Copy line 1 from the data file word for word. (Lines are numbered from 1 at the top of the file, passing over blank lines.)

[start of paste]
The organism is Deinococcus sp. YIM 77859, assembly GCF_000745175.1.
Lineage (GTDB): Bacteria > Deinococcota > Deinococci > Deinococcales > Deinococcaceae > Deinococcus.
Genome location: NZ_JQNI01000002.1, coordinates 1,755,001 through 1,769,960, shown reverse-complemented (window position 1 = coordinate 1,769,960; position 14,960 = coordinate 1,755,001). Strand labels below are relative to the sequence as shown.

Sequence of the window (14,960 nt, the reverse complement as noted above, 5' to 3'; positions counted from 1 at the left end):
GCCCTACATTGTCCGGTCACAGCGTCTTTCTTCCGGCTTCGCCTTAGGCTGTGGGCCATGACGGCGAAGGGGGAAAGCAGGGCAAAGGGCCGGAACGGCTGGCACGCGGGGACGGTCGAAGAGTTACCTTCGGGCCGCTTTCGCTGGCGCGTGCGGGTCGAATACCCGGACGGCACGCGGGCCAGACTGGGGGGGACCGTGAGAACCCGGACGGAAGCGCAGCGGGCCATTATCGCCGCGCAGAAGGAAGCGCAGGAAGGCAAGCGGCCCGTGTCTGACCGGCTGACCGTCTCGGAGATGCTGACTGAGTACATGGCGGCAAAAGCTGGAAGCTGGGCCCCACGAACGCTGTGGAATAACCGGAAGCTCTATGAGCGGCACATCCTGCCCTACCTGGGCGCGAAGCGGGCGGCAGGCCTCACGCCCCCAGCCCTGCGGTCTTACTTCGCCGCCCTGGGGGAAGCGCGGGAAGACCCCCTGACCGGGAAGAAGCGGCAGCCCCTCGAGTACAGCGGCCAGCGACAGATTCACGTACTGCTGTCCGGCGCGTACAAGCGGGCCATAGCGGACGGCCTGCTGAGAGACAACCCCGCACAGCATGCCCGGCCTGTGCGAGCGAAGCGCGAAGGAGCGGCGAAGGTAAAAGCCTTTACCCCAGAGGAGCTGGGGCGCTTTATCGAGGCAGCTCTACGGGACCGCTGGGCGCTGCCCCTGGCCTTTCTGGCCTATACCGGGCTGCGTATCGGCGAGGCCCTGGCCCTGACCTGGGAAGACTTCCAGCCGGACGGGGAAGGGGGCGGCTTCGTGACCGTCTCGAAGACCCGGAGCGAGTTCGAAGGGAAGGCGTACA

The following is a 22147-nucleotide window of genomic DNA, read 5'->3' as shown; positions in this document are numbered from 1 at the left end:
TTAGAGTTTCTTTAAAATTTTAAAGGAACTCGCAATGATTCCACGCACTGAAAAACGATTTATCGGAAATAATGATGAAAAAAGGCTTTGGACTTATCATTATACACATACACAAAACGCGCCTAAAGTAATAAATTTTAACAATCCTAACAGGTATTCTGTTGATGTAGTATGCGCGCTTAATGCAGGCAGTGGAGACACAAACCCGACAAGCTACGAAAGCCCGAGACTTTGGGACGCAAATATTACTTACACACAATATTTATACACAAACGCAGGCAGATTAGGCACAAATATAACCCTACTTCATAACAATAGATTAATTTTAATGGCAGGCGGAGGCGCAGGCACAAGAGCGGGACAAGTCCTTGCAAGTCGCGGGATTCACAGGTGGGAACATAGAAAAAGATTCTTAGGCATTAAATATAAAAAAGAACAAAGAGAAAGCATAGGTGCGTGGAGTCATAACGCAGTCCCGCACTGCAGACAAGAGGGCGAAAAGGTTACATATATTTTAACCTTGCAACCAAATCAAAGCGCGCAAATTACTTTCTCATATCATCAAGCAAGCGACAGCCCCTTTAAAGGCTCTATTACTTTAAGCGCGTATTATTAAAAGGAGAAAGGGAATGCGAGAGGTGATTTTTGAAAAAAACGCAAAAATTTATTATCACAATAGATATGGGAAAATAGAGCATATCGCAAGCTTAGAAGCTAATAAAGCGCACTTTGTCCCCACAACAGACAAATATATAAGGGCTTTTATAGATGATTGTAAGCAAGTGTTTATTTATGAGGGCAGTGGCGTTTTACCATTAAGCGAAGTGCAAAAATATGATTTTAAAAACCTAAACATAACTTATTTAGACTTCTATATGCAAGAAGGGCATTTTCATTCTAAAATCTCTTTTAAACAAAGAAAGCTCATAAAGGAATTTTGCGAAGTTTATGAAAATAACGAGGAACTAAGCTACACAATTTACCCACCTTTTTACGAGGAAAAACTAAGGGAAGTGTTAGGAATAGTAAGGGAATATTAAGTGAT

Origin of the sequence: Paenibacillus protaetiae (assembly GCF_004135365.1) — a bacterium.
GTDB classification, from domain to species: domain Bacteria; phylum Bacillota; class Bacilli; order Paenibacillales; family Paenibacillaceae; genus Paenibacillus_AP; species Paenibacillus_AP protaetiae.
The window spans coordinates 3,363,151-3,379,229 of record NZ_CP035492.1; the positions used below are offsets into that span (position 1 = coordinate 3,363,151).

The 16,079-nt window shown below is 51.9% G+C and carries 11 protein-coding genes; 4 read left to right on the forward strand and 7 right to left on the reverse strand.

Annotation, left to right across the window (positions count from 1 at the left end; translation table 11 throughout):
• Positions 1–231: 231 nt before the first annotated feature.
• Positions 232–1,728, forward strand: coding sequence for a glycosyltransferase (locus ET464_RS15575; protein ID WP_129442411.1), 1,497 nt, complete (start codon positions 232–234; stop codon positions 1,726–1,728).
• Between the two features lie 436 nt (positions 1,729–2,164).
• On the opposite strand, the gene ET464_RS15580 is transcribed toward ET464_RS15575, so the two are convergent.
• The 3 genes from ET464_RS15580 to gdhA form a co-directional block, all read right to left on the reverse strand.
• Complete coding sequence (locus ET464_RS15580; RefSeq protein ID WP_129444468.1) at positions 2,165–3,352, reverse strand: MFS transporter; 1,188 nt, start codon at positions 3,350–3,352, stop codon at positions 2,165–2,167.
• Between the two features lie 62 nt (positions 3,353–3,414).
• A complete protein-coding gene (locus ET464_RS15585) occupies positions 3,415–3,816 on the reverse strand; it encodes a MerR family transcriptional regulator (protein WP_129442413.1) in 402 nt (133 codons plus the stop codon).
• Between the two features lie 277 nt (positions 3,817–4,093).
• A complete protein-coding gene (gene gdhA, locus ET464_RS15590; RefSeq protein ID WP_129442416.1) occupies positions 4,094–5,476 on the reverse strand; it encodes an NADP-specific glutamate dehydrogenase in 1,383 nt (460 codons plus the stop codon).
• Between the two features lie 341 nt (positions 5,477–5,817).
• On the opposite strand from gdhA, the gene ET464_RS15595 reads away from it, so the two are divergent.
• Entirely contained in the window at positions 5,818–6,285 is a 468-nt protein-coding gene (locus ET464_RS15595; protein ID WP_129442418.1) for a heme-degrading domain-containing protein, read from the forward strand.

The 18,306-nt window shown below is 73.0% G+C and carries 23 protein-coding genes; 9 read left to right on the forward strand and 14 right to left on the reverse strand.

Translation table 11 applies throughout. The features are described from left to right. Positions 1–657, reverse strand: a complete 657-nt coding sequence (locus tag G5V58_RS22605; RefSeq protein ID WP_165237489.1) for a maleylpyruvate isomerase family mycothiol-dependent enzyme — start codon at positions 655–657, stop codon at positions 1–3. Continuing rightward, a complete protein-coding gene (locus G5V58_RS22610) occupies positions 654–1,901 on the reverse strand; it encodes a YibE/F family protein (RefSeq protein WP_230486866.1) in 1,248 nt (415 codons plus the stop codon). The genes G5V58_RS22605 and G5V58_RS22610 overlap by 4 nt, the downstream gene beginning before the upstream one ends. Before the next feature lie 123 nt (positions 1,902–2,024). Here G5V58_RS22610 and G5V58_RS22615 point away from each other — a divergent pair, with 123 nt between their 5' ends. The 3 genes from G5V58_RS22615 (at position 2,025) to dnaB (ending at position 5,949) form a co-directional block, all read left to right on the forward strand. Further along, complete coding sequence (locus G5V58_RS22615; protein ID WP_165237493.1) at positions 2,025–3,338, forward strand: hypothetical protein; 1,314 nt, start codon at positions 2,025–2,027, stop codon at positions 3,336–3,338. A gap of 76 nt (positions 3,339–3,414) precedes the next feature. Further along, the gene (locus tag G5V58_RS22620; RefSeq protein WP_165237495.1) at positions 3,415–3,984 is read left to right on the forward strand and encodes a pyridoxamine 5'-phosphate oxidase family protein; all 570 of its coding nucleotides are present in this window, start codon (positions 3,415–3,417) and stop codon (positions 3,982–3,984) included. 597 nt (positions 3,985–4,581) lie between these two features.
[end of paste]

The organism is Deinococcus sp. YIM 77859, assembly GCF_000745175.1.